Russia’s horrific and stomach-turning campaign of destruction and horror is not random. The sadistic atrocities and the very deliberate process of “filtration” may well serve a purpose. Particularly if that purpose was to negate the very concept of Ukrainian statehood in the areas that Russia currently controls so that these parts of Ukraine could be more easily absorbed into Russia.
The Russian Federation has now spent three months operationalizing this strategy in Kherson. They have fast-tracked the issuance of Russian passports to Ukrainian citizens, removed legitimate, democratically-elected Ukrainian officials, and forced residents to adopt the Russian ruble over the Ukrainian currency. As of late April, we estimate that Russia likely controlled at least 25 broadcasting towers in Ukrainian areas under Russian military control, enabling it to air pro-Russian media channels. Russia’s politicians do not hide their aims. A member of the Russian Federation Council was quoted yesterday, just yesterday, as saying he thinks “all the territories controlled by Russia have a very good chance of being reunited with the Russian Federation.”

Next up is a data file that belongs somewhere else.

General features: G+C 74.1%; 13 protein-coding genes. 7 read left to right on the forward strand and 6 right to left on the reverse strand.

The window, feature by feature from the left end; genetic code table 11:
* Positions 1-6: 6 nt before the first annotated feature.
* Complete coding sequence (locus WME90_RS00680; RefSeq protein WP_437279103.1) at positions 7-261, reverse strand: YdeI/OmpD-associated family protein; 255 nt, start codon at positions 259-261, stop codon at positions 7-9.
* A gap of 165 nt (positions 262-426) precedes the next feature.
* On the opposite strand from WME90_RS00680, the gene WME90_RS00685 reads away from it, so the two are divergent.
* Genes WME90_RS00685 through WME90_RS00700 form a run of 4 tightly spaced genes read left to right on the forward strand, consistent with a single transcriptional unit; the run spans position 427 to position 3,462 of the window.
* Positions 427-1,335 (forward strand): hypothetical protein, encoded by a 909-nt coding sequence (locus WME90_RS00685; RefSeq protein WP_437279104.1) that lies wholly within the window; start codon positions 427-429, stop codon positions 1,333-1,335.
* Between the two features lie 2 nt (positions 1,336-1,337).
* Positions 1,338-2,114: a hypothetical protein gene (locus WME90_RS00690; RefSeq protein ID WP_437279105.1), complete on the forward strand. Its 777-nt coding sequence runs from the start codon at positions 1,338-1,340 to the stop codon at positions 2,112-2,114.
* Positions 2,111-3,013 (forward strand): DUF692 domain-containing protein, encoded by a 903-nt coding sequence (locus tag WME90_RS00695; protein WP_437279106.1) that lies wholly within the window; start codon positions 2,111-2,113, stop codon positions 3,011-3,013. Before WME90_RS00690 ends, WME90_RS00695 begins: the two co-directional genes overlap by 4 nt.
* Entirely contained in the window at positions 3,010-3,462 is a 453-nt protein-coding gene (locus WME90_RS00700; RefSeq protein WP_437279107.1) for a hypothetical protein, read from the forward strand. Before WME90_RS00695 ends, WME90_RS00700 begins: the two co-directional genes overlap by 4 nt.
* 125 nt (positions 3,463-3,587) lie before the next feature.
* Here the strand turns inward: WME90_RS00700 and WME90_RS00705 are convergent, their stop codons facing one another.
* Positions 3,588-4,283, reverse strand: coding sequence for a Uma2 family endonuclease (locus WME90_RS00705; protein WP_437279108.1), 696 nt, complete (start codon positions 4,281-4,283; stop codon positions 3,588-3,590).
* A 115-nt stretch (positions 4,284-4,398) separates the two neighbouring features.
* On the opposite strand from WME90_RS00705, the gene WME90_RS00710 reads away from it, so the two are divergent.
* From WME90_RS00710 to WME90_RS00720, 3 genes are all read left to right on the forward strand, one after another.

Ukrainian officials estimate that half the population of the Kherson region has now fled the desperate humanitarian conditions and savagery of Russia’s forces.
The horrors of daily life in Kherson emerge in account after account of those who have escaped. Oksana, an escapee, described what life was like: “Each day, from around 3pm, the streets would empty out when soldiers started patrolling. People hid in their houses to avoid being shot. Riding their vehicles around with their machine guns, they could be drunk sometimes and just start firing. So it was quite dangerous wandering around in the evening.”